Dr. Richmond Atuahene, a renowned banking consultant, has made a persuasive recommendation asking the Bank of Ghana (BoG) to issue Financial Sector Stability Fund (FSSF) bonds in an effort to address the urgent solvency difficulties faced by financial institutions in Ghana.
This proposal, developed in collaboration with financial analyst K.B. Frimpong, comes at a time when the government seeks to alleviate its fiscal burden, while simultaneously facilitating the much-needed restructuring and recapitalization of local banks that have incurred losses through the Domestic Debt Exchange Program (DDEP).
In line with Dr. Atuahene’s proposed framework, the losses incurred through the DDEP would be transferred from banks’ capital, where they are currently recognized in financial records, to the Financial Sector Stability Fund Secretariat Office at the Apex bank.
To cover the consequent capital shortfalls, the central bank would issue interest-bearing FSSF bonds, which are expected to generate an annual interest rate between seven and nine percent. “The initial statutory life of these bonds would be four years,” he noted.
Elaborating on the mechanism, Dr. Atuahene emphasized the importance of this recommendation, stating, “By transferring DDEP losses from banks’ capital to the Financial Sector Stability Fund Secretariat Office, the burden on banks is alleviated. The issuance of interest-bearing FSSF bonds by the Bank of Ghana replaces the capital shortfall, ensuring a viable pathway for banks to recover and thrive.”
Significance Of FSSF Bonds Issuance
More so, according to Dr. Richmond Atuahene, the release of FSSF bonds would not only offer the crucial financial support for the restructuring and recapitalization of eight local banks, but it would also lessen the pressure on the government’s finances.
The Ghana Financial Sector Stability Fund, he said, would also be repaid by bank shareholders over a four-year period, highlighting the fact that banks and the government share responsibility for restoring financial sector stability.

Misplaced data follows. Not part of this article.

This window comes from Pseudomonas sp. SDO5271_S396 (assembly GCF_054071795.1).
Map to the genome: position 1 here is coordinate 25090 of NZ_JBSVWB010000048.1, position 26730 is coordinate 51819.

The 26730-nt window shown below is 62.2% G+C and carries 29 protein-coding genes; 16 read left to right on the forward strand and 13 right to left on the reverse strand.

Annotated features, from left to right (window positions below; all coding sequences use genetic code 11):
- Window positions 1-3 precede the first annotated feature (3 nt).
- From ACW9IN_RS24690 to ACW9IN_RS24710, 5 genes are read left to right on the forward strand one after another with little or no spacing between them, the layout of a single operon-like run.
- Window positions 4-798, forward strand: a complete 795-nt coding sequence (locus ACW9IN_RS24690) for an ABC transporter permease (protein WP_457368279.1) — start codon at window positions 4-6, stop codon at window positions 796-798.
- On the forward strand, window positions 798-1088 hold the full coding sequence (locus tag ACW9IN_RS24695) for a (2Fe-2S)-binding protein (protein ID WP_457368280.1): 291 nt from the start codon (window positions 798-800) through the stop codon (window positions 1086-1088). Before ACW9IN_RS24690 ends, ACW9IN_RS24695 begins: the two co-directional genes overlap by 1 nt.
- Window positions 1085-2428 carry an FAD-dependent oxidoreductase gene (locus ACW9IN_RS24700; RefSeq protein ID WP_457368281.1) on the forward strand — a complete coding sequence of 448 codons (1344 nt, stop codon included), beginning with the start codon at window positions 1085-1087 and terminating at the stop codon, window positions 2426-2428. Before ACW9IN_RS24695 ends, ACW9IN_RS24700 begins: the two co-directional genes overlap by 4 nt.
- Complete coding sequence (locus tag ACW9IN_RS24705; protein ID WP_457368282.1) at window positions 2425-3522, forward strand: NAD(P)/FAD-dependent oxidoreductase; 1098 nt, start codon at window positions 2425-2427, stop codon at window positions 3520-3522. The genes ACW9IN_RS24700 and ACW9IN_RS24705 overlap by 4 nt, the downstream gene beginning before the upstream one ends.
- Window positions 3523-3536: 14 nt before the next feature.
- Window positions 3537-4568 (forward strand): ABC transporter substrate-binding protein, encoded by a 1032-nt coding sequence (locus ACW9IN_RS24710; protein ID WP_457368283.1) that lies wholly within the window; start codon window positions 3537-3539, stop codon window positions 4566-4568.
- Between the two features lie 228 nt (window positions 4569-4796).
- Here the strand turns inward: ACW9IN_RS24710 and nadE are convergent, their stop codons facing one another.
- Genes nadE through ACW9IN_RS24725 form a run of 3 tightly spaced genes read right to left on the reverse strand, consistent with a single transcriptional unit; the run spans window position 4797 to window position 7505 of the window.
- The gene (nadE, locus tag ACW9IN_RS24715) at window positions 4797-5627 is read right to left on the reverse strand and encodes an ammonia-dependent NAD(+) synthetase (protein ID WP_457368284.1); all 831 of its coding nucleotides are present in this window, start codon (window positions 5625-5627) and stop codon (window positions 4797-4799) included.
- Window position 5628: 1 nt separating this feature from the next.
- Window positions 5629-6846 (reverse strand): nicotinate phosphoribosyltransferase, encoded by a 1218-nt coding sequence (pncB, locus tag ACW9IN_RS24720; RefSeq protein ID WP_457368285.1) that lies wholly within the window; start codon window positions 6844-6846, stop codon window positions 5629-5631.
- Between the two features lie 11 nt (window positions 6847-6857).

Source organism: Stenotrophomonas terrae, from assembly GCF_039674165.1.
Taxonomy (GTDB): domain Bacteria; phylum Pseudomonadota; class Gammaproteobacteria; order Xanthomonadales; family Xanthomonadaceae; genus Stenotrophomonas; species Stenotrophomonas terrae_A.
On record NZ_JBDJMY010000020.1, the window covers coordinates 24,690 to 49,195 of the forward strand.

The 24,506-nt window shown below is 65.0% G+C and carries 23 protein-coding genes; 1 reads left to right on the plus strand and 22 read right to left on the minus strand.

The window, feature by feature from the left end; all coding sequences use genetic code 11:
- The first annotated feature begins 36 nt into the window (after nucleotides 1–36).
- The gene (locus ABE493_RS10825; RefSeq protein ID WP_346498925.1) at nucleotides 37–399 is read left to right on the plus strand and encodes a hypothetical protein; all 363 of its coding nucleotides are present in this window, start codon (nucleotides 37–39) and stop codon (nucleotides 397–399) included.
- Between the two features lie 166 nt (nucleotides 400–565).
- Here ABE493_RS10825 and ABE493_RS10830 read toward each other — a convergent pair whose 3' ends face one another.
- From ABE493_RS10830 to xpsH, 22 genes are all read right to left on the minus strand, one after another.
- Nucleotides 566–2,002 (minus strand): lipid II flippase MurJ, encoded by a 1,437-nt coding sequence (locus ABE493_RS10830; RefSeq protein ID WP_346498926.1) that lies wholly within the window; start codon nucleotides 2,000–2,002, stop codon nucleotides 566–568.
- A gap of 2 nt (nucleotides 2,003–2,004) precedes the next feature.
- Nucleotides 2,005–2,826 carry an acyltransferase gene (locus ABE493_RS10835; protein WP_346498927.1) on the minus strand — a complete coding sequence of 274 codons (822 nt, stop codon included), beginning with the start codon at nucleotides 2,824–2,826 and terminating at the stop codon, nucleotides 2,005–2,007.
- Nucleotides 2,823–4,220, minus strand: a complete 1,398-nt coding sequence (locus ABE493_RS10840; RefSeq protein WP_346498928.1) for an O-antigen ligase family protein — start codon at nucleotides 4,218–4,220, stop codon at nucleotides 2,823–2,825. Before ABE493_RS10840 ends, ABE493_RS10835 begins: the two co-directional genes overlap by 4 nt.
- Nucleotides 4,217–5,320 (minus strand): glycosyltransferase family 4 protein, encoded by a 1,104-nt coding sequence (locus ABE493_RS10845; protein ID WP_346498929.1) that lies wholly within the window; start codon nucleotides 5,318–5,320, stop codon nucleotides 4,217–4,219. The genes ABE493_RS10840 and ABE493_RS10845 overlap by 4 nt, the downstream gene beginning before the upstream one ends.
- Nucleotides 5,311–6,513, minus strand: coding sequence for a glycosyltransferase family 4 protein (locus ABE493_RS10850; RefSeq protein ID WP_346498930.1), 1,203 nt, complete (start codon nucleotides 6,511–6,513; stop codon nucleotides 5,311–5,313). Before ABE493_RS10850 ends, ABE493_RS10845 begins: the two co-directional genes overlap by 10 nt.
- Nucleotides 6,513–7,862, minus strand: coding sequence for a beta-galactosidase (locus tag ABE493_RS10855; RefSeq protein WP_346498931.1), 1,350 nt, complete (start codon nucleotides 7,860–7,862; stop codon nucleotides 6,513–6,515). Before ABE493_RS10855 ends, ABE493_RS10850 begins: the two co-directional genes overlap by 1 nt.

He further disclosed that banks would be subject to enhanced monitoring if they fail to meet minimum capital adequacy ratios. Early recapitalization efforts, as stated by Dr. Atuahene, would receive support from the Financial Sector Stability Fund, thereby creating a conducive environment for sustainable recovery.
According to him, the recommendation draws inspiration from successful international models, such as Greece’s state-sponsored recapitalization of banks during their debt restructuring in 2013. Furthermore, Ghana had previously implemented a similar model during a severe banking crisis in 1985. At that time, with support from the World Bank, the country established the Non-Performing Assets Recovery Trust (NPART) as part of the Financial Sector Adjustment Programme (FINSAP), which facilitated the restructuring and recapitalization of major state-owned banks.
Dr. Atuahene emphasized the need to build upon Ghana’s past experiences, including the successful implementation of FINSAP between 1988 and 1997, incorporating the lessons learned and international best practices into the current Financial Sector Stability Fund Program (FSSFP).
As stakeholders eagerly anticipate the response from the Ministry of Finance and the Bank of Ghana, the successful implementation of the proposed FSSF bonds holds the potential to reshape the financial landscape and foster a healthier and more resilient banking sector in Ghana, positioning it for a prosperous future.